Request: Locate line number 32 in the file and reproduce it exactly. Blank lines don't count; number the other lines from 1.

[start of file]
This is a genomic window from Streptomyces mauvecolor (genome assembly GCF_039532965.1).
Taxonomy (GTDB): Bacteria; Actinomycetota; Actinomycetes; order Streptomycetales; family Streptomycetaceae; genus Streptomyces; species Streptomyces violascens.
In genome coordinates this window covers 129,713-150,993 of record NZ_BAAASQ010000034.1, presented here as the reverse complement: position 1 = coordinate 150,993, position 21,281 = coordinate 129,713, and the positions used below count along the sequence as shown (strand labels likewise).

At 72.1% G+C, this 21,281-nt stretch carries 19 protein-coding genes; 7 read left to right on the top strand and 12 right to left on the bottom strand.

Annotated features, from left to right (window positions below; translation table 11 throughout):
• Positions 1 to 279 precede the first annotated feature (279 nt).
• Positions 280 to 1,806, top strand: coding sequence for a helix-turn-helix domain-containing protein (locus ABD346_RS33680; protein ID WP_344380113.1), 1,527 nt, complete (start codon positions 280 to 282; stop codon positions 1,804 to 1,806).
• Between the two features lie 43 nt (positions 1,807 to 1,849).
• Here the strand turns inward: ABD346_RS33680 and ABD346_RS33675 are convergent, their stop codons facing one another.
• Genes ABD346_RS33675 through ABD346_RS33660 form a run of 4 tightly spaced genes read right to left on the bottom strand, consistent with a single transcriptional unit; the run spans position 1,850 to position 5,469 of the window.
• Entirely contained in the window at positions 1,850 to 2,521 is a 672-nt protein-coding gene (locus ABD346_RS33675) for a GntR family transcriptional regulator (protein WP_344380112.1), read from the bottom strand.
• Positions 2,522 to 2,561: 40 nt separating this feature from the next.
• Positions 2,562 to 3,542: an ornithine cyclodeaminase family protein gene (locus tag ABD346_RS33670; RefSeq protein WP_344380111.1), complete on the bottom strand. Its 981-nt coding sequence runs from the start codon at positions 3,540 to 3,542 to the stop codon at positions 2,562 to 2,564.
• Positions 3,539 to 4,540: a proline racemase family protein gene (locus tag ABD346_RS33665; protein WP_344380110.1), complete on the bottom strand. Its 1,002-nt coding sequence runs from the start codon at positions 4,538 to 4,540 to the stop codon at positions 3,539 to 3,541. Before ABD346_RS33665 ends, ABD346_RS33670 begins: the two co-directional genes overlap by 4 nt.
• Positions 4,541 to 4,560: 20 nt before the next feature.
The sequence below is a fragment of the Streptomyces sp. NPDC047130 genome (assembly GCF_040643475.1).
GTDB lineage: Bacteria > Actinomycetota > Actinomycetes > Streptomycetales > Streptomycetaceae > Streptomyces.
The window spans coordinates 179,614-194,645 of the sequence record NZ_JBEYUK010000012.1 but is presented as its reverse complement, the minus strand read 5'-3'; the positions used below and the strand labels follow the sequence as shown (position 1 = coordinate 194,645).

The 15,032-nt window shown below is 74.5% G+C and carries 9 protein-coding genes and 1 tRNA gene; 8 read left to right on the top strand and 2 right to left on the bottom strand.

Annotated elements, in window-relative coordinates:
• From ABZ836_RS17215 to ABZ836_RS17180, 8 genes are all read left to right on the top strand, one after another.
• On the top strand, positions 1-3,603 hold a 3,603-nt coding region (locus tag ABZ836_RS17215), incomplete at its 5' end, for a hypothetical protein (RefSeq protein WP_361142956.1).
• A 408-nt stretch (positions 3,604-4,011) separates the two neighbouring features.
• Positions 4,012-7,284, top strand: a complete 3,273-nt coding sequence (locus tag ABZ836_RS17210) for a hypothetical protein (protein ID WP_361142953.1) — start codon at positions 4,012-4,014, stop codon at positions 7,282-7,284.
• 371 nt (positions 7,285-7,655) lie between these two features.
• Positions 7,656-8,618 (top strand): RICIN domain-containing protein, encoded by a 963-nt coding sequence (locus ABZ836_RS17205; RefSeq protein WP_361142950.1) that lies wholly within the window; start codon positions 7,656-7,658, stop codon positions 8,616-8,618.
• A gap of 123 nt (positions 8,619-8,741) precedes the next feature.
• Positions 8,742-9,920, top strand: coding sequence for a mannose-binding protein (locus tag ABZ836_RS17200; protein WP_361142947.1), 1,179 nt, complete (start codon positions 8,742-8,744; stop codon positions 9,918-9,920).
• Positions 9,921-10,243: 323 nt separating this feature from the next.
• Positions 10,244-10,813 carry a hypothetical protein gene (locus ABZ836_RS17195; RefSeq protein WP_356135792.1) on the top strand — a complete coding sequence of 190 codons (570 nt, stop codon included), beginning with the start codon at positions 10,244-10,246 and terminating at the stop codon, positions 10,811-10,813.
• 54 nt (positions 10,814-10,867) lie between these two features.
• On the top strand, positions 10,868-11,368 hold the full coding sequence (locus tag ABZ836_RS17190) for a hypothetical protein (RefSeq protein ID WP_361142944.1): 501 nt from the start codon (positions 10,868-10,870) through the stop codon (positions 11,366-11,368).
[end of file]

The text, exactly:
• On the top strand, positions 10,868-11,368 hold the full coding sequence (locus tag ABZ836_RS17190) for a hypothetical protein (RefSeq protein ID WP_361142944.1): 501 nt from the start codon (positions 10,868-10,870) through the stop codon (positions 11,366-11,368).